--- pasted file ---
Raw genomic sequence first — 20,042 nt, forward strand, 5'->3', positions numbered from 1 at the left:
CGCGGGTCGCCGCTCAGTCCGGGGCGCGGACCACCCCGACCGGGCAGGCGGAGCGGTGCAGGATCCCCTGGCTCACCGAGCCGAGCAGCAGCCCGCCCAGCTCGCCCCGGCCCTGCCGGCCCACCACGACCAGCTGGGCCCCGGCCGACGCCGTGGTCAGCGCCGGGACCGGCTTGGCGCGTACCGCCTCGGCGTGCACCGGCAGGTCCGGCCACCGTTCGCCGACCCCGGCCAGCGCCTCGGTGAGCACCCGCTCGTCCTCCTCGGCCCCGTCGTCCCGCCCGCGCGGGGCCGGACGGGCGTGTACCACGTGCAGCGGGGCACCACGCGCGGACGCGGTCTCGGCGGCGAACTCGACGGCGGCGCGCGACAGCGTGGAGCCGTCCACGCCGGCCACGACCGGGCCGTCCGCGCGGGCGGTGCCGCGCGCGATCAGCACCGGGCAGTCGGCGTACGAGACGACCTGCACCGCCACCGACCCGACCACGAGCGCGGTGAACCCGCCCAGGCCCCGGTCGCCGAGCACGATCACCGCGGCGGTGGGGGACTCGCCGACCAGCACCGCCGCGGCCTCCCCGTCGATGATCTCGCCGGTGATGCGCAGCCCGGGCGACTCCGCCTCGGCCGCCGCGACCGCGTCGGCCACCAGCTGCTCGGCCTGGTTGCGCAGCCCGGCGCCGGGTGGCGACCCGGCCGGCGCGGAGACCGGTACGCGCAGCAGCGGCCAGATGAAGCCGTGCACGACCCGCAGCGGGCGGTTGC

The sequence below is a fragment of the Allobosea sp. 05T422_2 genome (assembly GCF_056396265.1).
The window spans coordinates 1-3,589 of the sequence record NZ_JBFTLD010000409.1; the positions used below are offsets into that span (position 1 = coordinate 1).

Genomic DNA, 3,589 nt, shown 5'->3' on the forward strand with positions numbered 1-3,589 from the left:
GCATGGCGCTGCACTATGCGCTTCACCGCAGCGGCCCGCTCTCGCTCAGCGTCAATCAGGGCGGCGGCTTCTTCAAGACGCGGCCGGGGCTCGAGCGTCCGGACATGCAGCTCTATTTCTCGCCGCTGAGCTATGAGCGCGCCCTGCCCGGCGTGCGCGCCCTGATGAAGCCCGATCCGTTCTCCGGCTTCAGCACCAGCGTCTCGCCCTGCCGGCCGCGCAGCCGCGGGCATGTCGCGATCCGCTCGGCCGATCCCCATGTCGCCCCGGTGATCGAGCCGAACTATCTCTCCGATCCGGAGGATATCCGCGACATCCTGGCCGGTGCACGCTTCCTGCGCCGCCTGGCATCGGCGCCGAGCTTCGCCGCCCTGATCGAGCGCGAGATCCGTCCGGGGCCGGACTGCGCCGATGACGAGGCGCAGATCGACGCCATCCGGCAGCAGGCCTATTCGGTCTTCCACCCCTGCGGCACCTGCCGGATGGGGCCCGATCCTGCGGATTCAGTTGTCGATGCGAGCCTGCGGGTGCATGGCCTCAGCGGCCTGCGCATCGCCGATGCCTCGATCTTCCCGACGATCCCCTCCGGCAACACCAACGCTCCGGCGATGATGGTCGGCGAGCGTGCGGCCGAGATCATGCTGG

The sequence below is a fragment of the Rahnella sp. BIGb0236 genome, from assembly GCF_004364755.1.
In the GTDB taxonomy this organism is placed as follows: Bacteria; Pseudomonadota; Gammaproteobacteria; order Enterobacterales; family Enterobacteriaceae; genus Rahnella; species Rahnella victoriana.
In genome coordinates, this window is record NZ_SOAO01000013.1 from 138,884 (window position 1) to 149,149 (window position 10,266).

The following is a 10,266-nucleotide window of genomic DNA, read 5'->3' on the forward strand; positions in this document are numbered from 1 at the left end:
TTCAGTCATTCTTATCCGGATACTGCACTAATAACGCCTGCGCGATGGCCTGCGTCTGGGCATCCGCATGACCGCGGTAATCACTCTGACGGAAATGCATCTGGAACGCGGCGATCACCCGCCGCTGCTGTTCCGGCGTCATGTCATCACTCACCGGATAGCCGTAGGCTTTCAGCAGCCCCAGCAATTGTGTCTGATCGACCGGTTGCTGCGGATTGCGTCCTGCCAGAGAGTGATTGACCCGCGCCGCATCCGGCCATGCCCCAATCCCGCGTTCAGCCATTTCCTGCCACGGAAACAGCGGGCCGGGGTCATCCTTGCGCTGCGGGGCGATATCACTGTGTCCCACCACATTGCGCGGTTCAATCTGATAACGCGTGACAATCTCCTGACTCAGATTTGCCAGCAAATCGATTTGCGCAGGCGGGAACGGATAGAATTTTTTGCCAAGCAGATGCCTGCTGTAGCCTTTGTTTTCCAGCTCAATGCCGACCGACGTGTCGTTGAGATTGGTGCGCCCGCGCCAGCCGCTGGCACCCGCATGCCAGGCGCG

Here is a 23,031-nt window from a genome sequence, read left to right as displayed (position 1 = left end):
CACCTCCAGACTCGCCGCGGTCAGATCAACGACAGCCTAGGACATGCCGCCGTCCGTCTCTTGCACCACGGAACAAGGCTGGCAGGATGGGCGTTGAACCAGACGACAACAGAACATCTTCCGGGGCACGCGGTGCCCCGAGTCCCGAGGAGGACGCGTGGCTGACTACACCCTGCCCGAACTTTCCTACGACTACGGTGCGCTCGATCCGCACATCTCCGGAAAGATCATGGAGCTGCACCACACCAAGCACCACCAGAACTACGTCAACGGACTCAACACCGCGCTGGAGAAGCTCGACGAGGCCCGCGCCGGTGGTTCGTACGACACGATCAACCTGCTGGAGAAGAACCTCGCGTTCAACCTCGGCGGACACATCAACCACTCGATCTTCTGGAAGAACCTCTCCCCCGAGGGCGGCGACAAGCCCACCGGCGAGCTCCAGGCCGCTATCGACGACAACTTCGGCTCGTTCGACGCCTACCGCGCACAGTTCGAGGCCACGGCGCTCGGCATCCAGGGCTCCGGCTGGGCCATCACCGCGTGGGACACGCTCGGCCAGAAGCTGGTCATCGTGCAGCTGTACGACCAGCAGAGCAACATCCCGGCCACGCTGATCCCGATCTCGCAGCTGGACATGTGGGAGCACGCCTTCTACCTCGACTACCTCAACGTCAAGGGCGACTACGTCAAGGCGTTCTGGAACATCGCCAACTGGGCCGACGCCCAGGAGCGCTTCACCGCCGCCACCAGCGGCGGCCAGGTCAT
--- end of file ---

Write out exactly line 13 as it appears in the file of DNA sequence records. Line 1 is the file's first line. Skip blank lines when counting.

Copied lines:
CACCTCCAGACTCGCCGCGGTCAGATCAACGACAGCCTAGGACATGCCGCCGTCCGTCTCTTGCACCACGGAACAAGGCTGGCAGGATGGGCGTTGAACCAGACGACAACAGAACATCTTCCGGGGCACGCGGTGCCCCGAGTCCCGAGGAGGACGCGTGGCTGACTACACCCTGCCCGAACTTTCCTACGACTACGGTGCGCTCGATCCGCACATCTCCGGAAAGATCATGGAGCTGCACCACACCAAGCACCACCAGAACTACGTCAACGGACTCAACACCGCGCTGGAGAAGCTCGACGAGGCCCGCGCCGGTGGTTCGTACGACACGATCAACCTGCTGGAGAAGAACCTCGCGTTCAACCTCGGCGGACACATCAACCACTCGATCTTCTGGAAGAACCTCTCCCCCGAGGGCGGCGACAAGCCCACCGGCGAGCTCCAGGCCGCTATCGACGACAACTTCGGCTCGTTCGACGCCTACCGCGCACAGTTCGAGGCCACGGCGCTCGGCATCCAGGGCTCCGGCTGGGCCATCACCGCGTGGGACACGCTCGGCCAGAAGCTGGTCATCGTGCAGCTGTACGACCAGCAGAGCAACATCCCGGCCACGCTGATCCCGATCTCGCAGCTGGACATGTGGGAGCACGCCTTCTACCTCGACTACCTCAACGTCAAGGGCGACTACGTCAAGGCGTTCTGGAACATCGCCAACTGGGCCGACGCCCAGGAGCGCTTCACCGCCGCCACCAGCGGCGGCCAGGTCAT